“Norra Latin”, by Sara Bergmark Elfgren
4 feathers
Full review can be found here

I liked this book a lot! I flew through it, and I think I read it at the exact right time. It was definitely the type of book I needed to pick up when I read it. Also, it was really nice to read something set in an environment I’m familiar with.

“Candide”, by Voltaire
3 feathers

This was for class, and it was so random. I get that it’s the point, but how much shit is it even possible to put your characters through??? I appreciate having read it, though.

That was everything I had to talk about today. In December, I will try to post a little bit more regularly, both here on the blog and on my Instagram. Also, if you check in later this afternoon, there will be a post over on my second blog as well 🙂 .

2017 · November · Reviews

Book Review: “Norra Latin”, by Sara Bergmark Elfgren

Published in 2017 by Rabén & Sjögren | Stockholmsserien #1 | 4 feathers


“Norra Latin” follows two girls, Tamar and Clea, who start high school at Norra Latin in central Stockholm. Tamar moved from Östersund to fulfill her dream of becoming an actress. while Clea grew up on the stage. They’re as different as can be, but their first year didn’t turn out the way they expected. There’s something evil lurking in the shadows of Norra Latin…


I read the Engelsfors trilogy several years ago and liked it a lot, so when I discovered that Sara was publishing a new book and after reading a bit about it, I knew that I needed to read it. I’m so glad I did.

The book drew me in from the beginning. I couldn’t put it down. I think that’s my favourite part of the book; just the fact that I hadn’t read anything in a while that I couldn’t stop thinking about until I finished reading it.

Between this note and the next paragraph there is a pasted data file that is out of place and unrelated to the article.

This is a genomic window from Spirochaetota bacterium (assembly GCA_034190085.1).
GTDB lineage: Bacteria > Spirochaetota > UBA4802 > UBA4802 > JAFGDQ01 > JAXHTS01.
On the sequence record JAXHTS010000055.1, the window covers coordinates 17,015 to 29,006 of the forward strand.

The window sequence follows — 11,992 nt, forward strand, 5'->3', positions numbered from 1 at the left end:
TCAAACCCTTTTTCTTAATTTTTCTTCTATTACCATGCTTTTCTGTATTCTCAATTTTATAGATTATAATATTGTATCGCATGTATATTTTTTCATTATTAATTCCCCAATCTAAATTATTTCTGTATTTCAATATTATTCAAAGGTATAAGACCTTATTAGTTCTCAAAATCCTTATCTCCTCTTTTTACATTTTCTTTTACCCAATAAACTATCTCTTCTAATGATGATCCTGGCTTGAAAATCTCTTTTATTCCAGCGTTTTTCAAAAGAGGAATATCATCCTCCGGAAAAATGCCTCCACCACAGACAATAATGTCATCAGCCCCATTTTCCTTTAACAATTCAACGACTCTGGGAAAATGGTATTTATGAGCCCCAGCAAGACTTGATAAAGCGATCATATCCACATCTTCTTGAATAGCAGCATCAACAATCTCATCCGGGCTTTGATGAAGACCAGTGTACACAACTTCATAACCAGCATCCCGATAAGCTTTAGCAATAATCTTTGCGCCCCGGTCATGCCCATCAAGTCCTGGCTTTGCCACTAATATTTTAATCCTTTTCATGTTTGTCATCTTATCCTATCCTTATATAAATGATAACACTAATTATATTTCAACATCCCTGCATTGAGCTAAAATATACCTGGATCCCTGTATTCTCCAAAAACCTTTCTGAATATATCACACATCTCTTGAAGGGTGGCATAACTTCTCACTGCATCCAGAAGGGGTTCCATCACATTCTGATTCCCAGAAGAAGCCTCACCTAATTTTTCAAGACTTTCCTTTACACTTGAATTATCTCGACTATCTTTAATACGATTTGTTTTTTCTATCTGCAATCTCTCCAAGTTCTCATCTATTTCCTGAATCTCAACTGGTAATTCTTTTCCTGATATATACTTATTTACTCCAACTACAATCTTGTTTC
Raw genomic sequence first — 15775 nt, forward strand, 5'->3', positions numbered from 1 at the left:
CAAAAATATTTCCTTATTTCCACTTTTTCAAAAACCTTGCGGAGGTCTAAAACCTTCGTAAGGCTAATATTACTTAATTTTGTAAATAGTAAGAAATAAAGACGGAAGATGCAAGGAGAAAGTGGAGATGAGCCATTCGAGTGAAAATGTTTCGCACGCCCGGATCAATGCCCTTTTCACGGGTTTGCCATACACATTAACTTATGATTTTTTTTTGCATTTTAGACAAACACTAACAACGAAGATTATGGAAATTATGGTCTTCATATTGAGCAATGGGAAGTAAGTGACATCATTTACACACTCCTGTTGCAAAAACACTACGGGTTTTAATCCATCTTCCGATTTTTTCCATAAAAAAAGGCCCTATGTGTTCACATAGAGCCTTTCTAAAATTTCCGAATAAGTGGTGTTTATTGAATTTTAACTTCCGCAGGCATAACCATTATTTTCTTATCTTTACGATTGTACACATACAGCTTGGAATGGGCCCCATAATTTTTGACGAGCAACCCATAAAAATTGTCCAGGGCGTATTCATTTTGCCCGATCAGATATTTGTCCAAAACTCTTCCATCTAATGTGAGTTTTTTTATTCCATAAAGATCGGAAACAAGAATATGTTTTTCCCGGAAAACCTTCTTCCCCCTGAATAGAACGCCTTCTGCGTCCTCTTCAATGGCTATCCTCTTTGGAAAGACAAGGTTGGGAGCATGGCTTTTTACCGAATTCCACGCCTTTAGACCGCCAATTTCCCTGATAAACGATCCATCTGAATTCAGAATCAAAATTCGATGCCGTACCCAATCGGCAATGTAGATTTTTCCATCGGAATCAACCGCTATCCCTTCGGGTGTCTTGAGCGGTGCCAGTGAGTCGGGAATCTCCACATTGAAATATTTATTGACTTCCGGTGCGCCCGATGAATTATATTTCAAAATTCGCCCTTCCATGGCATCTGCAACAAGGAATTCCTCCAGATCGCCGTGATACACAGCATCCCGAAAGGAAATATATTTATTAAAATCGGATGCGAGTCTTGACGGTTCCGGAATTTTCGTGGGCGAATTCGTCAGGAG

It’s also been a while since I read anything in Swedish, not to mention that it’s been ages since I was excited for a new Swedish release. It was nice reading about an environment that I have to some extent experienced myself; not that I have ever gone to one of the “innerstadsskolor” in Stockholm (how do you even translate that? “Central schools”? Anyhow, it’s the schools in central Stockholm ^.^’), but I have visited the city a few times and I have gone to school in Sweden, so I could relate to the entire environment. That felt refreshing after reading a lot in English.

Another thing I appreciated a lot is that Clea was one of the popular kids, but she wasn’t a douche. Normally, it’s as if you can’t be both popular and nice, you have to be either popular or nice. In Norra Latin, though, Clea was both, which was great reading about.

Unfortunately, this hasn’t been translated into English yet, but if you understand Swedish, I have three words for you: go read it!

2017 · Currently Reading · November

Currently Reading | November 2017

Sorry for the lack of updates here recently, I haven’t been reading all too much lately. And I haven’t really felt that I’ve had enough thoughts on what I have read to actually write a full review on it. But here I am with a currently reading-post at least!

Turtles All the Way Down, by John Green

This is the most important book on this list, because I just started it and I’m so excited for it! John Green is one of those authors whose books I’ve liked overall, but I haven’t loved all of them. Still, they have been good enough that I will read pretty much anything he writes. So far, I have only read two chapters, but I like what I’ve read. Everyone who’s read it is saying that they’ve really liked it, so I’m hoping I will too.

The Fellowship of the Ring, by J.R.R. Tolkien

I have been reading this for ages as an audiobook, but I haven’t been in the mood for it lately. So I don’t have very much to say about it at this point. If you want to know more of my thoughts about it so far, you can check out my currently reading-posts for September and October.

Beckomberga, by Sara Stridsberg

This has been around forever as well, so I’ll probably finish it once I’ve read Turtles All the Way Down. Other than that, I don’t have very much to say about this either. Check out my September currently reading-post for more thoughts 🙂 .